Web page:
Last July, Granzella released the two-part post-story DLC for Disaster Report 4: Summer Memories. The post-story content takes place starting in December, around half a year since the events in the main game proper, and acts an epilogue for most of the characters you meet through the course of the game.
In the main game, we meet a lot of other survivors, all of whom are wrapped up in their own sub-plots, and have their own reasons to wish to survive. However, with the protagonist also trying to leave the city and survive, many of these sub-plots end midway, which can feel very annoying in some particular cases.
That said, perhaps with a game so centered around showing players the aftermath, it’s only natural that we get these little story vignettes set half a year later. This is reflected in our protagonist, who once again sets off for the town in order to see how the people they met over the summer are faring nowadays.
I was really happy to see characters like Danny again, and thankfully, he was still alive even after the beating he took half a year ago. However, Danny has been drifting around for half a year, with no goal in mind and wavering between staying in Japan or leaving to go home without accomplishing anything. Through Danny and some other characters, the post-story DLC shows how a disaster can continue to affect regular citizens even six months later, even when the city is being slowly rebuilt.
Over the main game, Disaster Report 4 takes a very hands-off approach to defining the main character, letting you decide who you are through your thoughts and interactions without major consequences. This holds true in the DLC, to the point that even I was surprised. You’re asked to carry over your save, but it seems that all it does is carry over your appearance and money.
This means that it’s up to you once again to remember just how you interacted with them in the main game. Perhaps the way you interact with them has changed over the half-year gap, or maybe you act as if you never left. The freedom to decide for yourself is once again in your hands, but I’ll say that for those trying to be consistent, it might be hard to remember the specifics of your interactions if you’ve put down the game for a while since beating it.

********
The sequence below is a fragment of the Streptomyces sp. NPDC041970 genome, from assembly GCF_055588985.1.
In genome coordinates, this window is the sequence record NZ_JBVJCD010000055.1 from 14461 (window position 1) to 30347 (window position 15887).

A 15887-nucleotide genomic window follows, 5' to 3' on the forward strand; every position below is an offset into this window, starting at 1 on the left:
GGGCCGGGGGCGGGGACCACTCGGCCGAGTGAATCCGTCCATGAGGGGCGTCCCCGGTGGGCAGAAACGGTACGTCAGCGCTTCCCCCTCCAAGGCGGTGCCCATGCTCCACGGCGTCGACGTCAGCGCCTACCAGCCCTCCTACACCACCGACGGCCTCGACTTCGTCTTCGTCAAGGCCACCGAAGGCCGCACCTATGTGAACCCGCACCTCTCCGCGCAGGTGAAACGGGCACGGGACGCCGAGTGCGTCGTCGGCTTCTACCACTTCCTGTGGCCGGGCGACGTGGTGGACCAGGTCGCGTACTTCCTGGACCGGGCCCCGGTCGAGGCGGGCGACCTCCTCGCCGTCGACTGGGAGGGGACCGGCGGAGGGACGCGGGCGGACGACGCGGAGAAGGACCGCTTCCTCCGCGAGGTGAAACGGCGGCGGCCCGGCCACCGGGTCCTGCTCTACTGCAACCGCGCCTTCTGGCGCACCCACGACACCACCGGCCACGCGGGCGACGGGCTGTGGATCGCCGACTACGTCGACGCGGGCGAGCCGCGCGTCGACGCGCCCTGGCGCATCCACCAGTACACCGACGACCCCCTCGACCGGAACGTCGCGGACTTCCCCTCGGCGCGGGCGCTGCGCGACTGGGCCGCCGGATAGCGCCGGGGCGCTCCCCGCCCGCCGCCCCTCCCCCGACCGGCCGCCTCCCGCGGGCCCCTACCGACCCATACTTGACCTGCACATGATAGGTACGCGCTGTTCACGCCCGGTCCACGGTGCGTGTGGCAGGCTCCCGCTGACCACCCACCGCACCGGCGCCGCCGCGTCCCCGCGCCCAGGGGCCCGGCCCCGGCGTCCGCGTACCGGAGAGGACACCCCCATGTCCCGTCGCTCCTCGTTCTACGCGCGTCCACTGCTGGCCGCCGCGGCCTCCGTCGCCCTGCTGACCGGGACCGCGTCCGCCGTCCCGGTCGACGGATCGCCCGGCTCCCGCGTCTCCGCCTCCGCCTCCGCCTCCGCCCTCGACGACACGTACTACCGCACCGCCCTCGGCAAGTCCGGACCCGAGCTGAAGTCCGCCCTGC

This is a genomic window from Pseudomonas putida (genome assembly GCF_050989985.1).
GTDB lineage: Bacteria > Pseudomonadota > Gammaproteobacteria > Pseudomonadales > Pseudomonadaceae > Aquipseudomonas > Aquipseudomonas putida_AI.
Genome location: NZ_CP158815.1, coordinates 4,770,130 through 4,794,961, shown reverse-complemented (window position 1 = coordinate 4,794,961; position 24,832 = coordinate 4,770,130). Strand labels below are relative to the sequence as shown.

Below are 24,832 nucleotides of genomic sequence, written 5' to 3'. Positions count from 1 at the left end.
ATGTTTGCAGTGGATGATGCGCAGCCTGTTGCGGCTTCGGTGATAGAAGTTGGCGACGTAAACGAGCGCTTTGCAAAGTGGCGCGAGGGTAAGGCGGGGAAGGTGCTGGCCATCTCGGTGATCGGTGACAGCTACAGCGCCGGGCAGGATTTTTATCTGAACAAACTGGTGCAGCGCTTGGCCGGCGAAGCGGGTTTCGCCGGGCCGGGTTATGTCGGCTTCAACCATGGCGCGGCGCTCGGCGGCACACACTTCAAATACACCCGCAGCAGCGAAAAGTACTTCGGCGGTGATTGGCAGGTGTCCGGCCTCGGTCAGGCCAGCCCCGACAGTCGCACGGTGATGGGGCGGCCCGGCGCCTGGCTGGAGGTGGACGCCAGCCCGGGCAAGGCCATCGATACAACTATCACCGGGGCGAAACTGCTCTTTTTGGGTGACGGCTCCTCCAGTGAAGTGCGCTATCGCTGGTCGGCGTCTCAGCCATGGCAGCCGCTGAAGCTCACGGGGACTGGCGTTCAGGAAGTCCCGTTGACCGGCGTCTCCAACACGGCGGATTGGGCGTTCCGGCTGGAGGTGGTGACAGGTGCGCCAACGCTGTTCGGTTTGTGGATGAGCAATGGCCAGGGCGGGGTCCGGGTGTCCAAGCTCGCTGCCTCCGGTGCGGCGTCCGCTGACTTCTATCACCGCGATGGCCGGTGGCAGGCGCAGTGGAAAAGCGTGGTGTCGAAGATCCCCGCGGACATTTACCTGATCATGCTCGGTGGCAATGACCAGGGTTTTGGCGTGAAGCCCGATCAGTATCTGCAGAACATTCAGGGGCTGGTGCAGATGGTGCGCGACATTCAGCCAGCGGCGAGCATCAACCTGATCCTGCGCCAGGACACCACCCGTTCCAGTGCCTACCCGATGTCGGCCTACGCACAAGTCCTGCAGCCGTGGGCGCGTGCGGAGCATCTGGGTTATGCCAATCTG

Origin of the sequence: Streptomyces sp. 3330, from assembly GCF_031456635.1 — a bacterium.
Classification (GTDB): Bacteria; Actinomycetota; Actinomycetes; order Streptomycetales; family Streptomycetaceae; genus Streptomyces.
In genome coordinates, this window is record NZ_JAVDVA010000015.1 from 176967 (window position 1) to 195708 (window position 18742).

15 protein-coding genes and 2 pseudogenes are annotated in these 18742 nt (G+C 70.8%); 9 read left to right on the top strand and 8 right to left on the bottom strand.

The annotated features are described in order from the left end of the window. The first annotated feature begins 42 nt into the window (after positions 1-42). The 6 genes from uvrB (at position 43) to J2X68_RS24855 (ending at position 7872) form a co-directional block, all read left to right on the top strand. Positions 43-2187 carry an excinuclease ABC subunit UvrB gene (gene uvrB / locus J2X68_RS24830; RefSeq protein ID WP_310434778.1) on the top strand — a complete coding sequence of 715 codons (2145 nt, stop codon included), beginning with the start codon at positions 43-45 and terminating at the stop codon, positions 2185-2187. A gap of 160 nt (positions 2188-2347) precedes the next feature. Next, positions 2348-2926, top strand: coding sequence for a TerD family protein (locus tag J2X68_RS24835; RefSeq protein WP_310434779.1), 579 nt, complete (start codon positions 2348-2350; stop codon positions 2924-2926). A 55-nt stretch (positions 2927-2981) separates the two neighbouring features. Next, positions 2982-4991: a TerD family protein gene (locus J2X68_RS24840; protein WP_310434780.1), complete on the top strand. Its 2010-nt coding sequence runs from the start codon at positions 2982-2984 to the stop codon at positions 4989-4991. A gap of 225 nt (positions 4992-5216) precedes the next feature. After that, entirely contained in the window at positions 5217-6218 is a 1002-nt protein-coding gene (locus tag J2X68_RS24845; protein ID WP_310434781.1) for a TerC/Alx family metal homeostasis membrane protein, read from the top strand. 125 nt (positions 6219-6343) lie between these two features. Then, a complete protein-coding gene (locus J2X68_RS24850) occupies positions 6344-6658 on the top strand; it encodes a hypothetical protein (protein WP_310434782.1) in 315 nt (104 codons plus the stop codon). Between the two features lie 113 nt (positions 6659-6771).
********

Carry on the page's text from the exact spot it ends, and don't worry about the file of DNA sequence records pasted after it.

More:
The final thing I’d like to talk about is how the DLC tries to tie into the larger world of the Disaster Report series. While the main game is divorced from the other games and don’t have many returning characters, it makes sense they are now in town now that reconstruction is well underway.
For example, Masayuki Sudou (Keith Helm in the original Disaster Report), heroine Saki from Disaster Report 3, and Ryouko Honda (Sophia Briggs from Raw Danger!) all make an appearance in the DLC. Some of them amount to glorified cameos, but it’s nice to see that the characters we know from other games are still doing well for themselves.
The DLC have eight short chapters in total, with the first three being free, and the other five paid. This post-story content only took around two hours to beat, and that is with me talking to every single NPC around.
Near the end, we get a hint for Disaster Report 5, saying that it’s supposedly set between Disaster Report and Raw Danger!. With Granzella’s Kazuma Kujo being known for his practical jokes, it’s hard to know if this is serious or not. But if it is, I can’t wait to see what’s next in store.
Disaster Report 4: Summer Memories will come to the Nintendo Switch, PlayStation 4, and PC worldwide on April 7, 2020. It is immediately available on the Nintendo Switch and PlayStation 4 in Japan.